YK Hamied, non-executive chairman, Cipla

Synopsis

Cipla may be privately owned, but effectively it has been a ‘national asset’ — with each brick representing Indian ingenuity, enterprise, and strength of character. While shareholders will most likely have no reason to complain, the end losers of Cipla’s founding family’s potential exit will be millions of underprivileged patients in India and the developing world.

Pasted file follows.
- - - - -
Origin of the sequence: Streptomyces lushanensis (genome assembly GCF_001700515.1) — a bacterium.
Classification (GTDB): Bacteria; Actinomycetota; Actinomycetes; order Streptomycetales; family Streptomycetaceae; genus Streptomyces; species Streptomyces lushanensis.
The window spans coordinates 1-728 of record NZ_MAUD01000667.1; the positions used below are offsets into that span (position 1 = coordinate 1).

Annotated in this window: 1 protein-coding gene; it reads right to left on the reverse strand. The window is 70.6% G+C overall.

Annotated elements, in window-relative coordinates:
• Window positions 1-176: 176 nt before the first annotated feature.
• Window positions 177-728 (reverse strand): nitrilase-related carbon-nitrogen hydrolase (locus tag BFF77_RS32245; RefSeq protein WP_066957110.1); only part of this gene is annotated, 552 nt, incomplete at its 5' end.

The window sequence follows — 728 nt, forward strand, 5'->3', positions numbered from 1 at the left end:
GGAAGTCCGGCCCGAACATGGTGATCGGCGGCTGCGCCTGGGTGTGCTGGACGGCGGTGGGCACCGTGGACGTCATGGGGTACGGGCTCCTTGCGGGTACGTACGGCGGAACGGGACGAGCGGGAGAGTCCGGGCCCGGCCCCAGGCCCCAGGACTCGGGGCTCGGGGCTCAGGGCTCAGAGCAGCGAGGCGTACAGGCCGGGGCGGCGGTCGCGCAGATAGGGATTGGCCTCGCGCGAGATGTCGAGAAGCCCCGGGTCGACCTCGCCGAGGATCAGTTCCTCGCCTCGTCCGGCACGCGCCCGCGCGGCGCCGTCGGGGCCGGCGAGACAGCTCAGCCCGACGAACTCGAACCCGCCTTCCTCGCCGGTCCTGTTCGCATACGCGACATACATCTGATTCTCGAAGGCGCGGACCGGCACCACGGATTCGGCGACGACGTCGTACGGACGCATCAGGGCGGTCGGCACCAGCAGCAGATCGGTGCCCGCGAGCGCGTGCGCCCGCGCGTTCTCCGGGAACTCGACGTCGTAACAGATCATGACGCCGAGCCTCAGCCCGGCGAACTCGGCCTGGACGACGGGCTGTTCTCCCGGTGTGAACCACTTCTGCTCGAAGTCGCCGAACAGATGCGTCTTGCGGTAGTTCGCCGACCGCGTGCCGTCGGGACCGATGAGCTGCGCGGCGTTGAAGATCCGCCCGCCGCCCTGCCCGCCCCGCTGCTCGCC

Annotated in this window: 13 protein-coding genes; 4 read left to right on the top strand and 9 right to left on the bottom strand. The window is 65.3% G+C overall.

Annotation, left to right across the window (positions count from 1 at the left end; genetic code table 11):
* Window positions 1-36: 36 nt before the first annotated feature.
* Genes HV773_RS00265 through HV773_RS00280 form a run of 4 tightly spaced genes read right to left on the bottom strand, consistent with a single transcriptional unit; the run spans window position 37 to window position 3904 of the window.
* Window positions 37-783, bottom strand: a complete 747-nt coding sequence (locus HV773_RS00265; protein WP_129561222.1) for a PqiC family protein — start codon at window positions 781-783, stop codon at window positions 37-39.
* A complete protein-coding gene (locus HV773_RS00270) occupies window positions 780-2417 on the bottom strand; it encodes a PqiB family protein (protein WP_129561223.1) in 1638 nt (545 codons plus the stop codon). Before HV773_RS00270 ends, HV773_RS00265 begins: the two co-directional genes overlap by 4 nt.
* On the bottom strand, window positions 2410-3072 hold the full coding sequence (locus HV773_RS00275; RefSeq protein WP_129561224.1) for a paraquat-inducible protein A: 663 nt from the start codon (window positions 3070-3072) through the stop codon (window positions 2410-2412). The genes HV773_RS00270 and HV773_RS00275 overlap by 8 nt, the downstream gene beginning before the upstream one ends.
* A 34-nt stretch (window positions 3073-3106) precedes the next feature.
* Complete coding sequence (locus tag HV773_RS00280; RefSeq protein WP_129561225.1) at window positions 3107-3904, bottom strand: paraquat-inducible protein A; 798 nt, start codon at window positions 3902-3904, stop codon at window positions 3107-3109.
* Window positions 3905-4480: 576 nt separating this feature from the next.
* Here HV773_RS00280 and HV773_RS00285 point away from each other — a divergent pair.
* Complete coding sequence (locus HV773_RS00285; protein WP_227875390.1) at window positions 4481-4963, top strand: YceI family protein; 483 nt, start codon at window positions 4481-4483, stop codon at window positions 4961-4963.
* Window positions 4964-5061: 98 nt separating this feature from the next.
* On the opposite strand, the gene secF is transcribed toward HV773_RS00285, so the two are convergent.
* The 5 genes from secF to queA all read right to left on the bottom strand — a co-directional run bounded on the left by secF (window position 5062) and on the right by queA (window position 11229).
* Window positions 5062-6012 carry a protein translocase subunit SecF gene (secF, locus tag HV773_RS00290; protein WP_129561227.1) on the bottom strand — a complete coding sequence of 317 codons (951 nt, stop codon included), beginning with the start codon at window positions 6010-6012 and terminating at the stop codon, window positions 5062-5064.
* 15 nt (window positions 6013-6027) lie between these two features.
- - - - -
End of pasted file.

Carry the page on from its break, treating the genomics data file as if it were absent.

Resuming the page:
In July 1939, when Mahatma Gandhi visited four-year-old Cipla’s Mumbai headquarters, he reportedly extracted a commitment from its founder, Khwaja Abdul Hamied. It was that the pharmaceutical company would support the supply of medicines needed in the ongoing World War II. But more importantly, Gandhi made Hamied promise that no Indian would ever be denied access to essential medicines. Those were the days when almost all medicines were

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